Buy Curious

What's a 'classic six' apartment, and why are they so desirable?

By Leah Hochbaum Rosner | August 25, 2020 - 9:30AM 

This classic six, 1075 Park Ave., #7B, has a 25-foot living room and is asking $2,995,000. 


Have you heard the term “classic six,” but don’t know what it means? It’s simple, really. A classic six is a six-room apartment in a prewar building with old-school features such as large rooms, high ceilings, wood floors, and solid-core doors. They’re mostly found on the Upper East and Upper West sides of Manhattan.

In this week’s Buy Curious, Marcy Pedas Sigler of Compass tells you more about this New York City listing term, plus describes the benefits and drawbacks of buying one.

[An earlier version of this post was previously published in August 2019. We are presenting it with updated information for August 2020.]

The question:

I’ve been looking at apartment listings, and I keep running into the phrase, classic six (and classic five, classic seven, and so on). What exactly does that mean, and why is it desirable? Will I pay more to live in one? Where are they located?

The reality:

“This term refers to a prewar apartment with six rooms, generally including the kitchen and bedrooms, and excluding the bathrooms, pantries and entrance galleries,” Sigler says.

A classic six has a living room, a formal dining room with a window, a separate kitchen, two full bedrooms, and a maid's room that's usually located off the kitchen with its own full bathroom or half-bath.

A classic five lacks the maid's room, while a classic seven has an extra bedroom, and the rare classic eight has a room for a second maid.

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What are classic sixes like?

They're known for classic prewar features, such as oak floors, thick walls, solid-core doors, generous room proportions, and the ultimate status symbol: a working wood-burning fireplace.

Where should you look for them?

“You'll often find classic apartments in co-op buildings that date back to the 1920s through 1940, primarily on the Upper East Side and Upper West Side,” Sigler says. 

But developers of new construction are incorporating this kind of detail into their projects.

“In recent years, developers of new condos like 520 Park Ave. in Lenox Hill and 220 Central Park South in Midtown have co-opted the classic layout, combining those old-school embellishments with modern extras like garages, gyms, pools  and screening rooms,” Sigler says. “So, if you're enamored of the prewar style, you don’t have to confine your search to decades-old buildings (or pass a co-op board).”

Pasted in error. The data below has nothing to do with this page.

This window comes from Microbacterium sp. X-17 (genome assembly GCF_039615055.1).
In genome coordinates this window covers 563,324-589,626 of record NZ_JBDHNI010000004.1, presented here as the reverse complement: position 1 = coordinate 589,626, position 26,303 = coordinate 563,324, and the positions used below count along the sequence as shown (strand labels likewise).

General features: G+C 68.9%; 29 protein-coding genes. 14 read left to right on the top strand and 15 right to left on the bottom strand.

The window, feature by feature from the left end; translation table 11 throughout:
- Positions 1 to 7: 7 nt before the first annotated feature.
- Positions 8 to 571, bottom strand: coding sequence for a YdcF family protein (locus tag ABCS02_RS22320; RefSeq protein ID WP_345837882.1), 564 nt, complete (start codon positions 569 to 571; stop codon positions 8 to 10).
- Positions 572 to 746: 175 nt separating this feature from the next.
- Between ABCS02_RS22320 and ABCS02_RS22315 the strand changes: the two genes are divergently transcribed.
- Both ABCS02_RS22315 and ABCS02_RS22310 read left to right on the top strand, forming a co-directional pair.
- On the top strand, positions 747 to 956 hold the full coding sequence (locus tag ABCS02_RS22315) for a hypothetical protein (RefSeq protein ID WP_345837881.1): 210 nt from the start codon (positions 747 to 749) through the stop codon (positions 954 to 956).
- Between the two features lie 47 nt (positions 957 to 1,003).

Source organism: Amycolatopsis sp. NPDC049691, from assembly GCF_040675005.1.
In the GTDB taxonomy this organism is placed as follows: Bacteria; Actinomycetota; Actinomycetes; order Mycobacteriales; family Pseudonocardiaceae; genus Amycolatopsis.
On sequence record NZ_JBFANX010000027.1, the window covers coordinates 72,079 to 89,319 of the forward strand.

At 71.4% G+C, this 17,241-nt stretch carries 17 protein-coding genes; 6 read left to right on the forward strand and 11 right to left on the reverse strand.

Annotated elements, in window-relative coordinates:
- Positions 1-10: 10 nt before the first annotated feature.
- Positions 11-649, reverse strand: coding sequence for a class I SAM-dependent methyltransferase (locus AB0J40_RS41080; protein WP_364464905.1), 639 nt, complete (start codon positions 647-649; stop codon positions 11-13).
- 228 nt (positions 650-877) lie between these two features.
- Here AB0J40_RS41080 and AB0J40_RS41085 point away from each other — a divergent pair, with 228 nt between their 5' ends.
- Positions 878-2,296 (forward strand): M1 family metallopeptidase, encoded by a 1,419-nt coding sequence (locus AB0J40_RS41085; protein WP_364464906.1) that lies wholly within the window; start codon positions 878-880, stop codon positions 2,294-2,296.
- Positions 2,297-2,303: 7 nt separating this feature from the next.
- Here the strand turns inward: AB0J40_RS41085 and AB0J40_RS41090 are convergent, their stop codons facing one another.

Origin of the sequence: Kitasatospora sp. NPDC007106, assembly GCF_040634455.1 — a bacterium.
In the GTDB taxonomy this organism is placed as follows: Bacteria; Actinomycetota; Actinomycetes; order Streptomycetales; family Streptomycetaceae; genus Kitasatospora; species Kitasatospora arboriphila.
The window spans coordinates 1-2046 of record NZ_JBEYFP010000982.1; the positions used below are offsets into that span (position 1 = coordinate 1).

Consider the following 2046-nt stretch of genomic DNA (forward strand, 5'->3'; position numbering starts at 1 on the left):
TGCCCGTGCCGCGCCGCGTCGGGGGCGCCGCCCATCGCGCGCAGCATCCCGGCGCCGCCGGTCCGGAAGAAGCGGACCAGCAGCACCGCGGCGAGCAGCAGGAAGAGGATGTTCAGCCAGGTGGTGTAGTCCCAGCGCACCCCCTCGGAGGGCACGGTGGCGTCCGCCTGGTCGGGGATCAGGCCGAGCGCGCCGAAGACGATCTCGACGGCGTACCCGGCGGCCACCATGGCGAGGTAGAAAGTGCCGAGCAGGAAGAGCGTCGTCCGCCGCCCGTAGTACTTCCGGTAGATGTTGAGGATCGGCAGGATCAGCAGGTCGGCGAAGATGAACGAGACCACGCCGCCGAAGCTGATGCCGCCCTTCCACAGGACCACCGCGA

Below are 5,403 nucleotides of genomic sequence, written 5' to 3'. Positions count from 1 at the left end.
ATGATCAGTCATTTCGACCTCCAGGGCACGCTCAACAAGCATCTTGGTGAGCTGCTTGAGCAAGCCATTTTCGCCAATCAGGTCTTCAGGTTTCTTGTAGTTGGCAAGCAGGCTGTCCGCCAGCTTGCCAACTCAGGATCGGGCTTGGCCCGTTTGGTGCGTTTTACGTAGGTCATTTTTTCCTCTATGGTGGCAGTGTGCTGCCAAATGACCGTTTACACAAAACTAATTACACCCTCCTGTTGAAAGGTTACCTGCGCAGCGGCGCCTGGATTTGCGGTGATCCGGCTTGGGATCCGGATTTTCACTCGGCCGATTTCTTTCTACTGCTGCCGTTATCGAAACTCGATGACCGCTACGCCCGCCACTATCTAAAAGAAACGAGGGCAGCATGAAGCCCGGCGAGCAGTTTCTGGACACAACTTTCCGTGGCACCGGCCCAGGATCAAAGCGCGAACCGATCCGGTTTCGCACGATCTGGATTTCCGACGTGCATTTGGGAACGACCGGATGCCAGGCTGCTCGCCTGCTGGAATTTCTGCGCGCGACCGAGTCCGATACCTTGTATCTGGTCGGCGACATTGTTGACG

The classic six, 15 West 81st, #10D, has with views of the Museum of Natural History and Central Park.

The classic six, 15 West 81st, #10D, has with views of the Museum of Natural History and Central Park.

How many classic sixes are for sale at the moment?

When it comes to Manhattan apartments that are described as classic sixes, less than half of the 212 available prewar co-ops have classic six features. The average asking price for prewar six-room co-ops is $2.8 million, according to data from Compass. The average asking price of six-room, post-war co-op and condos currently on the market is $4.1 million.

For comparison’s sake, according to the Compass Manhattan Market Report, the average sales price for a Manhattan condo in the second quarter of 2020 was $2,843,620 and for co-ops it was $1,230,103. (Sales prices tend to be lower than asking prices.)

Why would someone want to buy a classic six?

According to Sigler, pros of purchasing a classic six include high ceilings of at least nine feet, she says, as well as charming prewar details such as moldings and cornices.

Some people also like the fact that classic sixes have defined living areas. “The apartment is divided into three zones—public (living room, dining room, library), private (bedrooms), and servants’ quarters (including the kitchen),” Sigler says, noting that hallways help to separate the spaces.

Why wouldn’t someone want to buy one?

Some people prefer more flexible layouts. “The lack of an open layout could be a downside if you have small children that you want to keep an eye on,” Sigler says.

Finally, while a maid’s room might have been all the rage back in the day, it’s now more likely to be an annoyingly-small closet-sized bedroom. The space can often work well as an office or a guest room, Sigler points out.


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